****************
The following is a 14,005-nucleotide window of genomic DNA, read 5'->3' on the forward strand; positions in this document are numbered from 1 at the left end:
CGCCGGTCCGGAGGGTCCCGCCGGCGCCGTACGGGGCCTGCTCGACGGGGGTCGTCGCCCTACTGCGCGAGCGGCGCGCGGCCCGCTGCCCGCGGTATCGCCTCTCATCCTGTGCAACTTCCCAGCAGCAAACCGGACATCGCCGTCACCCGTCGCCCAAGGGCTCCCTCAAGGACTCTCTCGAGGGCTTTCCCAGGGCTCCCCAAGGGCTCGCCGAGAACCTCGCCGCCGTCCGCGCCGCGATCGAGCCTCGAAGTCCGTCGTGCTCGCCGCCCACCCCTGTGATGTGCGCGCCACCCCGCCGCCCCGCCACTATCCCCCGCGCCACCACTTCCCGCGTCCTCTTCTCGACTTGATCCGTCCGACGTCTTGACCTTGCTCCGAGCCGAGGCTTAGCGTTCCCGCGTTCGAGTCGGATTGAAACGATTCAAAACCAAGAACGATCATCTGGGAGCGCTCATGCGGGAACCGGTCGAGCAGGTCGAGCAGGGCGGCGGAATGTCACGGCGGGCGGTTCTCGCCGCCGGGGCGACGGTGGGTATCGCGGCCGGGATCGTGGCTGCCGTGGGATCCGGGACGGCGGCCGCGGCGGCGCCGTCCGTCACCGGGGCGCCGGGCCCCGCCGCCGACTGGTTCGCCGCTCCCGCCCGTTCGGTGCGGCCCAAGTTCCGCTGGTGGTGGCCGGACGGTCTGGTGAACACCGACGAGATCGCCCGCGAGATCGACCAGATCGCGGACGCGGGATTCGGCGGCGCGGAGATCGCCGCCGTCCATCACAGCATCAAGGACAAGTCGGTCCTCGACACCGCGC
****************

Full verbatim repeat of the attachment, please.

The following is a 14,005-nucleotide window of genomic DNA, read 5'->3' on the forward strand; positions in this document are numbered from 1 at the left end:
CGCCGGTCCGGAGGGTCCCGCCGGCGCCGTACGGGGCCTGCTCGACGGGGGTCGTCGCCCTACTGCGCGAGCGGCGCGCGGCCCGCTGCCCGCGGTATCGCCTCTCATCCTGTGCAACTTCCCAGCAGCAAACCGGACATCGCCGTCACCCGTCGCCCAAGGGCTCCCTCAAGGACTCTCTCGAGGGCTTTCCCAGGGCTCCCCAAGGGCTCGCCGAGAACCTCGCCGCCGTCCGCGCCGCGATCGAGCCTCGAAGTCCGTCGTGCTCGCCGCCCACCCCTGTGATGTGCGCGCCACCCCGCCGCCCCGCCACTATCCCCCGCGCCACCACTTCCCGCGTCCTCTTCTCGACTTGATCCGTCCGACGTCTTGACCTTGCTCCGAGCCGAGGCTTAGCGTTCCCGCGTTCGAGTCGGATTGAAACGATTCAAAACCAAGAACGATCATCTGGGAGCGCTCATGCGGGAACCGGTCGAGCAGGTCGAGCAGGGCGGCGGAATGTCACGGCGGGCGGTTCTCGCCGCCGGGGCGACGGTGGGTATCGCGGCCGGGATCGTGGCTGCCGTGGGATCCGGGACGGCGGCCGCGGCGGCGCCGTCCGTCACCGGGGCGCCGGGCCCCGCCGCCGACTGGTTCGCCGCTCCCGCCCGTTCGGTGCGGCCCAAGTTCCGCTGGTGGTGGCCGGACGGTCTGGTGAACACCGACGAGATCGCCCGCGAGATCGACCAGATCGCGGACGCGGGATTCGGCGGCGCGGAGATCGCCGCCGTCCATCACAGCATCAAGGACAAGTCGGTCCTCGACACCGCGC